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Solar Sources of Interplanetary Magnetic Clouds Leading to Helicity Prediction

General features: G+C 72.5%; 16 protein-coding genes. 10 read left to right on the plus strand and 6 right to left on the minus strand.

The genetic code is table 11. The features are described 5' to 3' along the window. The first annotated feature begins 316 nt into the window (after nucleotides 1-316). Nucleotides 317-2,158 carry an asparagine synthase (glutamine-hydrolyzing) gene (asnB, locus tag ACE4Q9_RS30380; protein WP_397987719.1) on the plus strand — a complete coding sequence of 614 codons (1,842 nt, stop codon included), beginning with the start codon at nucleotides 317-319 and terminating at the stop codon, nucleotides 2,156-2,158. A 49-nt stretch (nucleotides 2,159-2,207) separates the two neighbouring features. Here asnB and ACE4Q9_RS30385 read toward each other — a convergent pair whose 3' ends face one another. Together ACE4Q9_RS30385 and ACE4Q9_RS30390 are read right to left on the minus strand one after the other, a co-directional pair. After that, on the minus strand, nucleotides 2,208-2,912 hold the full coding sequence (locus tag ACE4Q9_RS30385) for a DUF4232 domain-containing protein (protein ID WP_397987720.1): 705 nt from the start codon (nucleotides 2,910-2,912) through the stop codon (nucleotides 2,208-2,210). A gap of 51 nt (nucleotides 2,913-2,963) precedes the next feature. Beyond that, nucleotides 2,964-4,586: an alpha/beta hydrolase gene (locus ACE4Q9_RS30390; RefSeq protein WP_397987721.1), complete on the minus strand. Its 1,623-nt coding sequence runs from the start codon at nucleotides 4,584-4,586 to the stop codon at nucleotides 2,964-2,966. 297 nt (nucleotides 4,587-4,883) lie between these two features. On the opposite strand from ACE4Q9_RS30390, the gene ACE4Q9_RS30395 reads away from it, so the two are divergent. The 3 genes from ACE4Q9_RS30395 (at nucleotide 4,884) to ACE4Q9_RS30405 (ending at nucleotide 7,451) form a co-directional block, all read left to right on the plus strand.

This study identifies the solar origins of magnetic clouds that are observed at 1 AU and predicts the helical handedness of these clouds from the solar surface magnetic fields. We started with the magnetic clouds listed by the Magnetic Field Investigation (MFI) team supporting NASA's Wind spacecraft in what is known as the MFI table and worked backward in time to identify solar events that produced these clouds. Our methods utilize magnetograms from the Helioseismic and Magnetic Imager instrument on the Solar Dynamics Observatory spacecraft so that we could only analyze MFI entries after the beginning of 2011. This start date and the end date of the MFI table gave us 37 cases to study. Of these we were able to associate only eight surface events with clouds detected by Wind at 1 AU. We developed a simple algorithm for predicting the cloud helicity that gave the correct handedness in all eight cases. The algorithm is based on the conceptual model that an ejected flux tube has two magnetic origination points at the positions of the strongest radial magnetic field regions of opposite polarity near the places where the ejected arches end at the solar surface. We were unable to find events for the remaining 29 cases: lack of a halo or partial halo coronal mass ejection in an appropriate time window, lack of magnetic and/or filament activity in the proper part of the solar disk, or the event was too far from disk center. The occurrence of a flare was not a requirement for making the identification but in fact flares, often weak, did occur for seven of the eight cases.

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